I’m about to praise my own stock-picking prowess to the heavens, but before I do, a little background is in order.
I am not a stock-picker. Well, I guess I really am a stock picker, but only for my own account and for coaching clients who ask me to pick stocks for them. I do not claim to have a special gift for spotting the next Google or Amazon. In truth, I have no idea which stocks will beat the market or which will lag. I don’t have a crystal ball. I’ve been lucky, and picking winning stocks requires a healthy dose of luck. I’ve managed to beat the market with my annual picks for eight years running, and it’s as much down to luck as it is to skill.
My Track Record
But my track record isn’t exactly 100% pure luck. After all, I do have a system. And my system has been working since 2008. The problem, of course, is that my system could stop working at any time and without warning. I’ll explain how my system works in a minute, but first take a look at the results of my picks from 2008 (the first year I published them) to 2016.
For 2016 my picks were up 9.0%, versus 9.5% for the broad market. 2016 was the first year that my picks failed to beat the broad market.
Aside from luck, my success picking stocks is also due to a methodology that I stick to – no matter what. I don’t just throw darts at the Wall Street Journal stock tables. There’s a method behind what I do. But anyone who beats the market repeatedly, as I have done for eight of the last nine years, must have a certain amount of luck on his or her side.
Now let’s move on to the issue of how I arrive at my stock picks. For the last nine years I have published a list of stocks that I thought would be solid performers over the following 12 months. Finding these stocks is a matter of filtering the universe of available stocks using three different criteria. Here’s a quick review:
Starting with a universe of 8,000 stocks, I first screen for the ones that are rated 1 or 2 by Zacks Investment Research. This screen is all about earnings – growth, positive surprises, and upward revisions. This narrows the list of candidates to about 900 names.
Next, I cross-reference the Zacks list with Vector Vest’s top-rated stocks (VST score greater than 1). The VectorVest screen looks at price history to determine momentum, and various measures of relative value. This complements the earnings focus of the Zacks screen. The list of candidates that pass both of these screens is down to 400.
Lastly I run the surviving names through the Thomson Reuters research screen, and keep only the names that scored at least an 8 on their 10 point scale. This screen consolidates the opinions of all the analysts who cover the stocks, and it gives more weight to those analysts who have proven to be the most accurate in each of the stocks over time.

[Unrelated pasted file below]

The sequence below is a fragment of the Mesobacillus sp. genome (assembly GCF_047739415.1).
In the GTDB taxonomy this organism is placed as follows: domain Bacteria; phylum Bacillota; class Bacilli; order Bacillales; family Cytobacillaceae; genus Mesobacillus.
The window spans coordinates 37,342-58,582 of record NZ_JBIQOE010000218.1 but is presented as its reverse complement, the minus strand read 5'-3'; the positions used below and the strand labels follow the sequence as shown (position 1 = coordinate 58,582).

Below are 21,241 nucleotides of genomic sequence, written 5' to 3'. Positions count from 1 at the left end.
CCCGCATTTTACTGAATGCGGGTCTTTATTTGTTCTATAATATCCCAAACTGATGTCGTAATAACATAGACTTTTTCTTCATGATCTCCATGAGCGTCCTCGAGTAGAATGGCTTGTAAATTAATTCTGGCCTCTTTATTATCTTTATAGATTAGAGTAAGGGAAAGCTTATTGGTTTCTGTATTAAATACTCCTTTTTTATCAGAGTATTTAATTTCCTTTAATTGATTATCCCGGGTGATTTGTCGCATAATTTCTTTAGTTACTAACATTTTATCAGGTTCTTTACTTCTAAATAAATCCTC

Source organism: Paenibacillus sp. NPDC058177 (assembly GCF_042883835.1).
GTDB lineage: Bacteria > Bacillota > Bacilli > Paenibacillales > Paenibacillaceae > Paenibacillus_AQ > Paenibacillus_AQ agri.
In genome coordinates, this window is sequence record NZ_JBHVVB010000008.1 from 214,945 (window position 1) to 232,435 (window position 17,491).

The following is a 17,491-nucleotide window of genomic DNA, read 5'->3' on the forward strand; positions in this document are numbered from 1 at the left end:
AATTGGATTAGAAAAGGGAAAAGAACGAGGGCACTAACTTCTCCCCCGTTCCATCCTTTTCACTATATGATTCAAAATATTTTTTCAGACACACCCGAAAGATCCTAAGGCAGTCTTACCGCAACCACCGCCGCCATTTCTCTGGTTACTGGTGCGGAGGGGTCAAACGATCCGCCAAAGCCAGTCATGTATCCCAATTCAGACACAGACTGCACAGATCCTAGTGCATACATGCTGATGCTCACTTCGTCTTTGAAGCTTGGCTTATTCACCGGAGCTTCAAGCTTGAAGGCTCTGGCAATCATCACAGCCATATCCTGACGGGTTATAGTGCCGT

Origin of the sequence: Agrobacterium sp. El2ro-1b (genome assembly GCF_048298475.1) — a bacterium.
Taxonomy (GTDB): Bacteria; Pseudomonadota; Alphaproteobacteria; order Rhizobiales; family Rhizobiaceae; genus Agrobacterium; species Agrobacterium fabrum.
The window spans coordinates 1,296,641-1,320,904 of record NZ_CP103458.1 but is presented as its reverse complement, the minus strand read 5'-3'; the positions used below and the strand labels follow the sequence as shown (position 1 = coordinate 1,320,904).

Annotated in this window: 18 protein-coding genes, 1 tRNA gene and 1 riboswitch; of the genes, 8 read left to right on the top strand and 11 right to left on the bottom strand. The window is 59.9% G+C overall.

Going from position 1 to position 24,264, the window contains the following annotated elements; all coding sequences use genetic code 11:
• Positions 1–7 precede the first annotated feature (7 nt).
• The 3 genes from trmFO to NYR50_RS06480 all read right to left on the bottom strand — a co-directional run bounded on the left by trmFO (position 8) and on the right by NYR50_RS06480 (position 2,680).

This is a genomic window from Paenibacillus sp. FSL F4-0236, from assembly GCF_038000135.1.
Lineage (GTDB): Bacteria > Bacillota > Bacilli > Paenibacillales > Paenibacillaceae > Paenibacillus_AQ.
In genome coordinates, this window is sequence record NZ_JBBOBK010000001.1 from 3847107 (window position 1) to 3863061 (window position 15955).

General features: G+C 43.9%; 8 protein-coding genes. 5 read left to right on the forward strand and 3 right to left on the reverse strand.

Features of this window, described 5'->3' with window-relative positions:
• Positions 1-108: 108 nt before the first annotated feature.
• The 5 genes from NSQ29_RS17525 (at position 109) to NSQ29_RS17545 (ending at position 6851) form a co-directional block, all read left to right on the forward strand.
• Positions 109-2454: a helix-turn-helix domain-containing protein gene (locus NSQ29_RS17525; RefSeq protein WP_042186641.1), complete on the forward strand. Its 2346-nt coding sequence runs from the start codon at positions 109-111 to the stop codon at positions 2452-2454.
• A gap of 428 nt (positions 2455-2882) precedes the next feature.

The 10 stocks that made it through all three of these screens for 2017 appear below.
Sharp-eyed observers will notice that this year’s picks have something unusual in common: They’re all “yield plays.” This is a departure from my previous screening process, because I added above-average yield as a 4th criteria in the screening process. Why did I do that? Why change a proven methodology by adding a new criteria?
The answer is that I believe that the stock market will end up at the end of the year very close to where it began. I think it will continue to rally for a few months, but then I expect a correction of 15% or so, followed by a recovery back to the starting point, give or take 3%.
So my thinking is that I would rather invest in yield, so that I can be assured of a 3% or 3.5% return, rather than depending on growth. It’s a departure from my standard process, and I may regret it at the end of the year, but I believe the reasoning is solid.
The advantage of using this four-screen approach is that each screen focuses on a different aspect of what makes a stock attractive. It’s a Bayesian approach to stock selection. You begin with a prior probability (the Zacks rank has a history of identifying winning stocks), and you further refine the list by adding layers of non-correlated screening criteria.
I didn’t spend months analyzing financial statements and visiting these companies in person. I’m relying on the analyst community to do that for me. My methodology takes into account a consensus of top analysts, and how their earnings estimates have changed over time.
I can be reasonably confident that these are solid companies, producing solid and growing dividends based on decent earnings, and they can be a reasonable addition to your own process of picking stocks, as long as you do your own due diligence. I do not recommend that anyone blindly follows my picks – always do your own research.
(Disclosure: I have long positions in AMLP and VZ )